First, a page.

A deposition British socialite Ghislaine Maxwell gave in 2016 related to her dealings with the late financier Jeffrey Epstein is expected to be made public on Thursday, a document Maxwell had fought hard to keep under wraps.
Maxwell, 58, has pleaded not guilty to helping Epstein recruit and groom underage girls as young as 14 to engage in illegal sexual acts in the mid-1990s, and not guilty to perjury for having denied involvement in any such scheme when she gave her deposition under oath.
The April 2016 deposition came from a now-settled civil defamation lawsuit against Maxwell by Virginia Giuffre, who has said Epstein kept her as a “sex slave” with Maxwell’s assistance.
U.S. District Judge Loretta Preska in Manhattan directed that a transcript of Maxwell’s testimony and other documents be released by 9 a.m. EDT (1300 GMT) on Thursday.
Lawyers for Maxwell, Epstein’s former girlfriend and longtime associate, had argued she believed the deposition would remain confidential and that releasing it would violate her constitutional right against self-incrimination.
The lawyers had also argued that making the deposition public could imperil Maxwell’s ability to get a fair trial, because jurors might hold its contents against her.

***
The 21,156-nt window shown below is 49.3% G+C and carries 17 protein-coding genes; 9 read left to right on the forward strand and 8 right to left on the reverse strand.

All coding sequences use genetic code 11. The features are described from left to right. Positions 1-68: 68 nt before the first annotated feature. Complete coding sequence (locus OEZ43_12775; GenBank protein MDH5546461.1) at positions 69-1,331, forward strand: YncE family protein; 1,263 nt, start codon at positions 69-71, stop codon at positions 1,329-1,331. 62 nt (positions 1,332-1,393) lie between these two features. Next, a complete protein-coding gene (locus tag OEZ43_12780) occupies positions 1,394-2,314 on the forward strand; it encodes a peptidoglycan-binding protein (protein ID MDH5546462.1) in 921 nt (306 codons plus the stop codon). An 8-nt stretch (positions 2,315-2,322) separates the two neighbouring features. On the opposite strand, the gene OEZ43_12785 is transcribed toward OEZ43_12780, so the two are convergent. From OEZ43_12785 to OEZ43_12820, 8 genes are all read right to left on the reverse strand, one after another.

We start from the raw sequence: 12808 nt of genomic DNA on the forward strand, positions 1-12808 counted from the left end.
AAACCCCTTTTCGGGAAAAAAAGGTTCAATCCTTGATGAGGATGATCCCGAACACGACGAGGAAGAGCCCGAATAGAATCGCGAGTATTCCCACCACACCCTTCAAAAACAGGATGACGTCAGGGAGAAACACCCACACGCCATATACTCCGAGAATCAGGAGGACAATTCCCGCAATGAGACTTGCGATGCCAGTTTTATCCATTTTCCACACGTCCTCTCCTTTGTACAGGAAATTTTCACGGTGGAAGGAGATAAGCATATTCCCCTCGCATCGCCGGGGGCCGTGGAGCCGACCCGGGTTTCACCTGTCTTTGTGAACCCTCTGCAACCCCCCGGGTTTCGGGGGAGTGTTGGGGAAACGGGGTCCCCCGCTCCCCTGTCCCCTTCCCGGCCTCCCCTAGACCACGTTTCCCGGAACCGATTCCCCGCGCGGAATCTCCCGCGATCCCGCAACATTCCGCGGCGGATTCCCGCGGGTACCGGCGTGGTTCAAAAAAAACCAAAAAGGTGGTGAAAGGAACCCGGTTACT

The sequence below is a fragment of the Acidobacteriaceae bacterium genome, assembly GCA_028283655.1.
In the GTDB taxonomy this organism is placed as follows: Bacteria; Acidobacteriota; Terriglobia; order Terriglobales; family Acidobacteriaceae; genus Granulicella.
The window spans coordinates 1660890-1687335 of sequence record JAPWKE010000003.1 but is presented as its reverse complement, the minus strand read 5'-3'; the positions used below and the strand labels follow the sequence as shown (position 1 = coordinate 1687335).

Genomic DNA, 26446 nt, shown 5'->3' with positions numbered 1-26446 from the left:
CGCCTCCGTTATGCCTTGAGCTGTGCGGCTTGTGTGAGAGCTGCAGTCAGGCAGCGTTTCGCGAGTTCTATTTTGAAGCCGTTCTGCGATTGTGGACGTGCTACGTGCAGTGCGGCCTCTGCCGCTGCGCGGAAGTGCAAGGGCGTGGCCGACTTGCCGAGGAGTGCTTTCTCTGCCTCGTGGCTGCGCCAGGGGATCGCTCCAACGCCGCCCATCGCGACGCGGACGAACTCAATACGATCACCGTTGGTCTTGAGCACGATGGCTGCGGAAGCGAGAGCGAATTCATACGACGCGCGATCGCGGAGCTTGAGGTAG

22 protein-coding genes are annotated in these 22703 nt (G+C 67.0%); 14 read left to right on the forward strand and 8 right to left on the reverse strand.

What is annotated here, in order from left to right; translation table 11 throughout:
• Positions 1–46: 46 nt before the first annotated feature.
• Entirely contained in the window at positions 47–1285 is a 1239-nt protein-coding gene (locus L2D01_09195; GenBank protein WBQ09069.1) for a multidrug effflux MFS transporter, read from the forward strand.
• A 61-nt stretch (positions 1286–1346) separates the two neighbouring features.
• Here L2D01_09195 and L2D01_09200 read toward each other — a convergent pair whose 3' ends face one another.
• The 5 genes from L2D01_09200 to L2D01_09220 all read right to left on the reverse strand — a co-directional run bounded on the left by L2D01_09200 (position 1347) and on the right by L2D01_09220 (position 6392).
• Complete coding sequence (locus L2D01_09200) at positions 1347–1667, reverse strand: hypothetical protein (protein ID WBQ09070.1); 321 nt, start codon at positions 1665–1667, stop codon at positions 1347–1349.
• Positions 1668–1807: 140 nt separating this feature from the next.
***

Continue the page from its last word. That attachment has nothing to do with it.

“If the unsealing order goes into effect, it will forever let the cat out of the bag,” and “intimate, sensitive, and personal information” about Maxwell might “spread like wildfire across the Internet,” her lawyers said in August.
A trial is scheduled for July 2021.
Maxwell was arrested on July 2 in Bradford, New Hampshire, where authorities said she was hiding on a property she bought in December in an all-cash transaction with her identity shielded.
She is locked up in a Brooklyn jail after the judge in her criminal case called her an unacceptable flight risk.
Maxwell’s deposition and other documents were cleared for release after the 2nd U.S. Circuit Court of Appeals in Manhattan on Monday rejected her “meritless” arguments that her interests outweighed the presumption the public should see the materials.
Giuffre, who has been one of Epstein’s most visible accusers, and the Miami Herald newspaper, which investigated Epstein’s conduct and successful bid in 2007 to avoid federal sex trafficking charges, had sought the unsealing.
Epstein killed himself at age 66 in August 2019 at a Manhattan jail while awaiting trial on federal sex trafficking charges announced the previous month.
He had previously escaped federal prosecution by pleading guilty in 2008 to Florida state prostitution charges, an agreement now widely considered too lenient.
Epstein once counted U.S. President Donald Trump, former U.S. President Bill Clinton and Britain’s Prince Andrew as friends. They have not been accused of criminal wrongdoing.
Giuffre has said she was trafficked by Epstein and forced to have sex with his friends, including the British prince when she was 17 years old.
In an interview broadcast in Dec. 2019, Giuffre told BBC Panorama she had been brought to London in 2001 by Epstein and taken to meet the prince, one of three occasions when she claimed to have sex with Andrew.